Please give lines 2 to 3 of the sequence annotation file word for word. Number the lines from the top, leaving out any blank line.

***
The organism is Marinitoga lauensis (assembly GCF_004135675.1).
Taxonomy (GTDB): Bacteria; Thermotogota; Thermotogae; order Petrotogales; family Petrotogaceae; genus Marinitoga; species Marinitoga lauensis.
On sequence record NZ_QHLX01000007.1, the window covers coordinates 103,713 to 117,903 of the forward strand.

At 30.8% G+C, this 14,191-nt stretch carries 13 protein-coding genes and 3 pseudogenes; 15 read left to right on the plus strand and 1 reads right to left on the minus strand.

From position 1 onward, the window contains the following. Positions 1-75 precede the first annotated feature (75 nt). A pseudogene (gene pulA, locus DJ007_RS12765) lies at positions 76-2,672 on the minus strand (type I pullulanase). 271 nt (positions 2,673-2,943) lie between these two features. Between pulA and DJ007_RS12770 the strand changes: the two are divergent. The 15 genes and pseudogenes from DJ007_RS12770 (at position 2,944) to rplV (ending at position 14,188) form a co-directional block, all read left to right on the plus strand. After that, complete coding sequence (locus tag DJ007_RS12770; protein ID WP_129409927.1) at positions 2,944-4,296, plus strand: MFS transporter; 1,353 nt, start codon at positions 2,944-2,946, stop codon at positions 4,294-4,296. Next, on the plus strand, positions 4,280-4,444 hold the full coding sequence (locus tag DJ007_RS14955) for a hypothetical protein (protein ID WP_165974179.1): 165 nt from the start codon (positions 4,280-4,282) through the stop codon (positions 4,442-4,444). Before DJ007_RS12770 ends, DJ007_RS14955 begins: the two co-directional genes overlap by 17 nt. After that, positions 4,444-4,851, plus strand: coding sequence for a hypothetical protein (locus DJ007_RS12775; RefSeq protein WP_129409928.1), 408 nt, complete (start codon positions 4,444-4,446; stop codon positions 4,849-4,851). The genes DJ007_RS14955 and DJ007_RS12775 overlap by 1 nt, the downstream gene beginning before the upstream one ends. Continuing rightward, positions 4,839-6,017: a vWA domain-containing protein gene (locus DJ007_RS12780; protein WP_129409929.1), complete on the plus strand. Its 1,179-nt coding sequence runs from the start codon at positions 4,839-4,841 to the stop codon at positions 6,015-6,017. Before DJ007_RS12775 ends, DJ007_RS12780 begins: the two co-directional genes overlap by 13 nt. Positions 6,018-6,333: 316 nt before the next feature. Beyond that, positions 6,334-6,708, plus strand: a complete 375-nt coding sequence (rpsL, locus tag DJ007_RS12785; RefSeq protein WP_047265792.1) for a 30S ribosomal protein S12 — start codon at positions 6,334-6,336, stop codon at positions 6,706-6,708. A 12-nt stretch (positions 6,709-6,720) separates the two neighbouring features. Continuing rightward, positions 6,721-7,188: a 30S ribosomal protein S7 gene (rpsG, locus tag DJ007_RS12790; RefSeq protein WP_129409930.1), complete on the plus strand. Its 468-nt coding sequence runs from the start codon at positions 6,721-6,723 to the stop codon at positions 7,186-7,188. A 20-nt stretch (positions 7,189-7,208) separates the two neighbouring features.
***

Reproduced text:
Taxonomy (GTDB): Bacteria; Thermotogota; Thermotogae; order Petrotogales; family Petrotogaceae; genus Marinitoga; species Marinitoga lauensis.
On sequence record NZ_QHLX01000007.1, the window covers coordinates 103,713 to 117,903 of the forward strand.